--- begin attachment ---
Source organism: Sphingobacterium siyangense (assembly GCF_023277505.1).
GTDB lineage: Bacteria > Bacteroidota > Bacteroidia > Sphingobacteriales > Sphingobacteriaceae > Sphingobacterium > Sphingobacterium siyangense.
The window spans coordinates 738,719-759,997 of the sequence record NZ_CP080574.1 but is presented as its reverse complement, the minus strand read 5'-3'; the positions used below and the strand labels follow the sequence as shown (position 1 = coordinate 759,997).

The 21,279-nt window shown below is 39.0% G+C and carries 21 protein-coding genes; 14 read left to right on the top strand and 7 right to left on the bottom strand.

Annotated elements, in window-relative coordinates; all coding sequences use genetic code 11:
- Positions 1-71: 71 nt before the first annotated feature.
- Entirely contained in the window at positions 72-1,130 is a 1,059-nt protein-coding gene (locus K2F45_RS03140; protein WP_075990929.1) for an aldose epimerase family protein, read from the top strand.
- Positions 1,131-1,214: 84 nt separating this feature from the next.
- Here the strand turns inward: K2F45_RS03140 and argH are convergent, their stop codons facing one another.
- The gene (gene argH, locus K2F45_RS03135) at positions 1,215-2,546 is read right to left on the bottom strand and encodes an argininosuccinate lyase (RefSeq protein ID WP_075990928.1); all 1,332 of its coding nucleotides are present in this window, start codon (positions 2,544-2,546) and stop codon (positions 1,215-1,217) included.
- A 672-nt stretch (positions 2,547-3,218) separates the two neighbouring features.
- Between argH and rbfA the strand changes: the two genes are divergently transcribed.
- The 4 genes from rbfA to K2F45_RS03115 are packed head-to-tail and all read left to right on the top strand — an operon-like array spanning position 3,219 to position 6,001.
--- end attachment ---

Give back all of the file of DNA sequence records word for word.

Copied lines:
Source organism: Sphingobacterium siyangense (assembly GCF_023277505.1).
GTDB lineage: Bacteria > Bacteroidota > Bacteroidia > Sphingobacteriales > Sphingobacteriaceae > Sphingobacterium > Sphingobacterium siyangense.
The window spans coordinates 738,719-759,997 of the sequence record NZ_CP080574.1 but is presented as its reverse complement, the minus strand read 5'-3'; the positions used below and the strand labels follow the sequence as shown (position 1 = coordinate 759,997).

The 21,279-nt window shown below is 39.0% G+C and carries 21 protein-coding genes; 14 read left to right on the top strand and 7 right to left on the bottom strand.

Annotated elements, in window-relative coordinates; all coding sequences use genetic code 11:
- Positions 1-71: 71 nt before the first annotated feature.
- Entirely contained in the window at positions 72-1,130 is a 1,059-nt protein-coding gene (locus K2F45_RS03140; protein WP_075990929.1) for an aldose epimerase family protein, read from the top strand.
- Positions 1,131-1,214: 84 nt separating this feature from the next.
- Here the strand turns inward: K2F45_RS03140 and argH are convergent, their stop codons facing one another.
- The gene (gene argH, locus K2F45_RS03135) at positions 1,215-2,546 is read right to left on the bottom strand and encodes an argininosuccinate lyase (RefSeq protein ID WP_075990928.1); all 1,332 of its coding nucleotides are present in this window, start codon (positions 2,544-2,546) and stop codon (positions 1,215-1,217) included.
- A 672-nt stretch (positions 2,547-3,218) separates the two neighbouring features.
- Between argH and rbfA the strand changes: the two genes are divergently transcribed.
- The 4 genes from rbfA to K2F45_RS03115 are packed head-to-tail and all read left to right on the top strand — an operon-like array spanning position 3,219 to position 6,001.